The Seattle Art Museum is a treasure trove. A great place to spend an afternoon, and to “travel” the continents, admiring art and artifacts from around the world. Until May 17, the SAM features Indigenous Beauty, an exquisite special exhibition. Don’t miss it. This post is not about that particular exhibition (because photography was not allowed in that section), but it focuses on the art and artifacts of West Coast artists from several First Nations.
First, a quick description of the very colourful transformation mask pictured above: this is part of a full set of Thunderbird regalia by Calvin Hunt, a Kwakwaka’wakw artist from Fort Rupert (or Tsaxis), on the northern tip of Vancouver Island, BC.
Above, Sacred Change for Each Other, a blanket woven by Susan Pavel. This American artist is an adopted Skohomish. This is the first Salish mountain goat wool robe to be woven in 100 years, and a gift to the museum in 2007. According to the artist:
“This robe or blanket is more than just a garment: it is a feminine entity that has come forth to bring many teaching. The “Sacred change” refers to the revitalization of Coast Salish cultural practices. The wavy lines and zigzags represent the life force, while the dashes are backbones, reminding us to be strong against life’s challenges.”
On to the powerful work of Susan Point, a remarkable Coast Salish artist of the Musqueam band, in Vancouver, BC, who works in red and yellow cedar, as in the piece below, The First People, but also creates commissions in metal, cast concrete, and so on. Check out her public art pieces for the City of Seattle, on her website. And take a look at her serigraphs, at the Spirit Wrestler Gallery website.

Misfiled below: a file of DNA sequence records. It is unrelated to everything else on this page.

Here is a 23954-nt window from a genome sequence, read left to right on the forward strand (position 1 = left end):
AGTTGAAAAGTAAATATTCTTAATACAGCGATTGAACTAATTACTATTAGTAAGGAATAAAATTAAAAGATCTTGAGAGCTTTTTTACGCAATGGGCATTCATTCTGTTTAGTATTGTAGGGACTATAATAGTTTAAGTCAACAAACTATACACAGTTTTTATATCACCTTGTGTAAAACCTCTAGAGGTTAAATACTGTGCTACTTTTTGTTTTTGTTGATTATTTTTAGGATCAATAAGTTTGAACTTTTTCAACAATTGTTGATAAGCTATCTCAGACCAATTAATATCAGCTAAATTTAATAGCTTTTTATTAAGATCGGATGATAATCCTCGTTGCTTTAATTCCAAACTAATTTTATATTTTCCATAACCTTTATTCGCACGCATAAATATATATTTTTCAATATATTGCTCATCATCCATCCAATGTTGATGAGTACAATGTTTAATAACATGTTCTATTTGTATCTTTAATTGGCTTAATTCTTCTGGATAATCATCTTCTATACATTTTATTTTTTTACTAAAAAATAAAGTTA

I closed in for a detail shot, to show the contrast between areas with deliberate tool marks, and the very smooth finish of the faces.
Then, the piece below stopped me in my tracks. Human Being Neck Ring (Bagwikala), is an accessory for the Kwakwaka’wakw dancer.
I am very interested in native ceremonial regalia and have admired many masks and accessories for dancers in museums and galleries all over North America. But I have never seen a human being neck ring before. This one was made by Mungo Martin or Charlie James, around 1910. Here is the museum’s description of its meaning:
“Red-dyed cedar bark neck rings are part of the costume of the hamat’sa. As the dancer is progressively tamed, his costume changes from the hemlock bows that he wears when he’s in a wild condition, to red-dyed cedar bark neck rings, arm bands and ankle bands, and eventually to the blanket or robe which he wears in his tame state. Some neck rings have carved figures added. There are only two or three other known examples of neck rings.”
The Hamat’sa is a winter dance, an element of a complex ritual. If you are curious about that ritual, click on this video.
Returning to Calvin Hunt’s dancer’s regalia with which I started the post (mask at the top), the photo below shows the “leggings and toe covers” for the dancer.
Well, I started this post at the head, with a powerful mask by Calvin Hunt, and am finishing it at the feet of the same regalia. Take a minute to reflect on the meaning of these costumes, the investment in time and effort required to create them, traditionally, for those special occasions. And the imagination and beliefs that powered it all.